The Psychology of Being Alone
Awareness Education

The Psychology of Being Alone


Humans are social animals…”– a quote by the ancient Greek philosopher Aristotle remains equally relevant to this day. Indeed we are social creatures. It’s hard to imagine a life without people, a life of solitude and silence. Today the way we live a high-functioning life, taking time out for oneself to experience a hint of solitude is rare. Most of us are in a constant tug-of-war between our urge to stay connected to society and the need to stay connected to ourselves. As most of us want to have both, we juggle between the two, hoping to achieve a balance someday. Except those who wish to breathe life in between their deadlines and rocking parties. But even if we choose to live in solitude, there are times when we feel lonely. But does being alone always mean loneliness? Then why do some people love being alone?

Read More: The Psychology of Alienation

Let’s understand why…We all have a social life and it’s quite natural for us to be a part of our social group. Being a part of a social group gives us a sense of belongingness but it also induces stress. It might make you feel anxious and distressed at times. You might worry about others’ opinions and judgments about the way you look, behave or think. Social events and parties can be quite tiring for you and these are the times when we consider staying alone rather than catching up with a friend or family member. Although we might have heard a lot about why staying alone can cause distress and isolation. It’s not all bad and there are some great benefits of staying alone. But first, let’s understand what is the difference between being alone and loneliness.


Loneliness is characterized by feeling empty, isolated and unwanted. Loneliness can feel like staying in a house, far from the city on a cold winter night with no one near you. It’s a state of mind where an individual craves the presence of others and the inability to be with others makes them feel sad or distressed. National Sample Survey Office (NSSO) 2004 conducted a study and the results were that about 49.1 lakh people (12.3 lakh men and 36.8 lakh women) were living alone and suffered from loneliness. The feeling of being disconnected from others and not being able to get in touch with them is what disturbs me the most.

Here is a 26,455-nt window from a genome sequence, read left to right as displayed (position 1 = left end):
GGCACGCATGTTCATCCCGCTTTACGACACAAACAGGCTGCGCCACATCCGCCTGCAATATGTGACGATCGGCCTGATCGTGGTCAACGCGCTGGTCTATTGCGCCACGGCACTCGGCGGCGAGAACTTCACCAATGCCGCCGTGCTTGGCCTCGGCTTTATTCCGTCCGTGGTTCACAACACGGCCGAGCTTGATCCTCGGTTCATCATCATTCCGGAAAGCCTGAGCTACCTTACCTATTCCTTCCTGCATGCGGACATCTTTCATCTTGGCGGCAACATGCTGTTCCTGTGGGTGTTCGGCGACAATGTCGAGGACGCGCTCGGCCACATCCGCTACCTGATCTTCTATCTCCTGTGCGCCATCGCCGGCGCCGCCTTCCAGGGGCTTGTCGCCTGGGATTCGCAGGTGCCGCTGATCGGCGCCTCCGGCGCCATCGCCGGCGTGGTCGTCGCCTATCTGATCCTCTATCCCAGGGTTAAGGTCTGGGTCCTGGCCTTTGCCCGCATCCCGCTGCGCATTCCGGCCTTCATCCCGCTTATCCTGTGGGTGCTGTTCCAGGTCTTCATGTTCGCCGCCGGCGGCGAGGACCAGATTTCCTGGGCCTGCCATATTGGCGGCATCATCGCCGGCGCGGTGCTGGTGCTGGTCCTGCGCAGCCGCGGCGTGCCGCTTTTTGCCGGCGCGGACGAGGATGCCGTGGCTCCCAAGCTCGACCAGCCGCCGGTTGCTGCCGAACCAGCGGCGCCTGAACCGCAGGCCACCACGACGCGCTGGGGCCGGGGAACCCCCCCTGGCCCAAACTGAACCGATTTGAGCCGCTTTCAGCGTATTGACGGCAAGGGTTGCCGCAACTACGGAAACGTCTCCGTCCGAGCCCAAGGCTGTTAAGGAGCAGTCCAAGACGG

Read More: Tips to deal with Loneliness

Loneliness can be further classified into 2 different types, chronic and transient. Chronic loneliness, as the name suggests, is a persistent feeling of being isolated and unwanted for a long period. Although the intensity might vary, it stays with a person over some time irrespective of the situation the person is experiencing. On the other hand, transient loneliness is often a result of a situation or other factors and it is generally experienced for a competitively shorter period. Research suggests that feeling socially isolated has a larger risk of Dementia and Alzheimer’s disease (Wilson et al., 2007).

Read More: Impact of Loneliness on Mental & Physical Health

It can also be associated with a decline in cognitive functioning, and the degree of isolation can be directly associated with a greater risk of Alzheimer’s disease. Depression and loneliness are often seen being paired with each other. It’s more common if a person is going through a loss of a loved one. Generalized anxiety disorder and other social phobias are also closely linked to loneliness.